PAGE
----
It is ironic how shepherds desire to have Bible studies with students but never submit themselves to a personal relationship. I concur with Martha from the other discussion – there is no love. Rather, Bible study is a duty, and where there is duty love never enters the relationship. Conversations are never about what the student might be going through or doing. They are instead carefully crafted dialogues to get the student to do some service in UBF in way of testimony, daily bread etc…

    I once stopped during a Bible study during a bit of conversation with my shepherd. I gestured to my left and said, “God is here! Right here! Stop repeatedly saying God! Talk to me! I want you to talk to me!” (Maybe paraphrased, it was such a long time ago.) This is how UBF handles abuses, ‘God this….’ and ‘Jesus that…’ but no one actually wants a true relationship with their students. They want the students to be vulnerable by sharing weekly testimony and maybe even daily bread testimonies, revealing many personal situations and events. However, they will not allow themselves to be vulnerable or accountable – ever! I once said in sadness that it is not our business about the spiritual condition of senior leaders and I maintain it as an ongoing crisis. Senior leaders do not need to address the congregation for abuses past/present because they have delusions of grandeur.

    A voice raised for change is often the voice that gets shut down by the many people who are aware of the situation but remain silent. Uniformity is so strong in UBF that silence is pronounced judgment on your brother and sister.

    • Good observations. The obsession with Bible study and the professed subordination under the Bible as ultimate measuring stick and the fact that they are college graduates, i.e. people who should be able to think rationally, should make it actually possible even for old time Koreans to understand and overcome their cultural habits. When the Bible clearly says authoritarianism and pride are sins and it is necessary to repent of sin, and you claim you are commited to the Bible teachings, then things should be actually pretty easy. The tragedy and irony is that these people, who value obedience above all and demand obedience from everybody, are actually not obedient to the Bible teachings at all. In reality, they don’t care about the Bible. They even order abortions or divorces and re-marriages, or tolerate and cover-up such things. Just read all the testimonies starting with the 1976 letter. If you really believe the Bible is God’s word, you can’t do such things. At the same time they arrange and advertize their “Bible” conference. It’s a shame and an irony.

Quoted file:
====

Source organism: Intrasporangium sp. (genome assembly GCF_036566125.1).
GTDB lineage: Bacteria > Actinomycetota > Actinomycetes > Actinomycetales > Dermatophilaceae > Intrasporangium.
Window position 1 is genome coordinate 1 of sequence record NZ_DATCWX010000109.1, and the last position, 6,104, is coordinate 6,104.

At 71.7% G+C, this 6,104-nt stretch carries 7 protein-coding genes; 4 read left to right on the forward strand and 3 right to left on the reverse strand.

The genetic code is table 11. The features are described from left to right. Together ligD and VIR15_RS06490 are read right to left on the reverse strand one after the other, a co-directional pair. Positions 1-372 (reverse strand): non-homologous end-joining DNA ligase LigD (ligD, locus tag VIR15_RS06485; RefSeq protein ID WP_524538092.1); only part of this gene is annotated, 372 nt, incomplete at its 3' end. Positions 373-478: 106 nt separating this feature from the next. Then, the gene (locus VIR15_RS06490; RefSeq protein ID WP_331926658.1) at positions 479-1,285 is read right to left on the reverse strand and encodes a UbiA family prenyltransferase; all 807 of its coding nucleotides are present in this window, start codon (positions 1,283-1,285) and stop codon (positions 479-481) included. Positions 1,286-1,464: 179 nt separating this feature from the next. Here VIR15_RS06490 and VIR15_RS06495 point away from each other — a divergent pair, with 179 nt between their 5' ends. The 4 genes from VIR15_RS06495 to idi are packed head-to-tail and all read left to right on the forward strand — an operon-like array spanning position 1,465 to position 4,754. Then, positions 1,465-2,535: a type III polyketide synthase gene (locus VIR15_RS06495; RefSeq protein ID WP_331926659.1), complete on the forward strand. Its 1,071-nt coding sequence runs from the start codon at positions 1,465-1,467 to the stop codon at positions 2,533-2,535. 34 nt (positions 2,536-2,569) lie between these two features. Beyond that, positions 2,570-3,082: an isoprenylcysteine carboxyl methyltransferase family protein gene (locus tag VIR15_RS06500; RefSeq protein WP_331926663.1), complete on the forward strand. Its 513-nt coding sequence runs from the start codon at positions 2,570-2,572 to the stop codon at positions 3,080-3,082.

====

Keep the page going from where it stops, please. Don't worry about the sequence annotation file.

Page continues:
10. Joe, thanks for sharing this video. Truly, language shows the way communities think. Language is also a powerful tool in marginalizing the abused and deflecting attention from the abusers. I watched the video with my wife and my sister and realized how at the end the victim suffers character assassination and the perpetrator receives protection. Often time the victim of sexual abuse is called prostitute, while leaders find excuses to protect the perpetrator. All credit to the system of perverted justice and power of the language.

  11. Joe Schafer

    Yes, AbNial. When abuse happens, language and culture and ideology often work together to protect the abusers while marginalizing and punishing the ones who were abused and the ones who expose the abuse.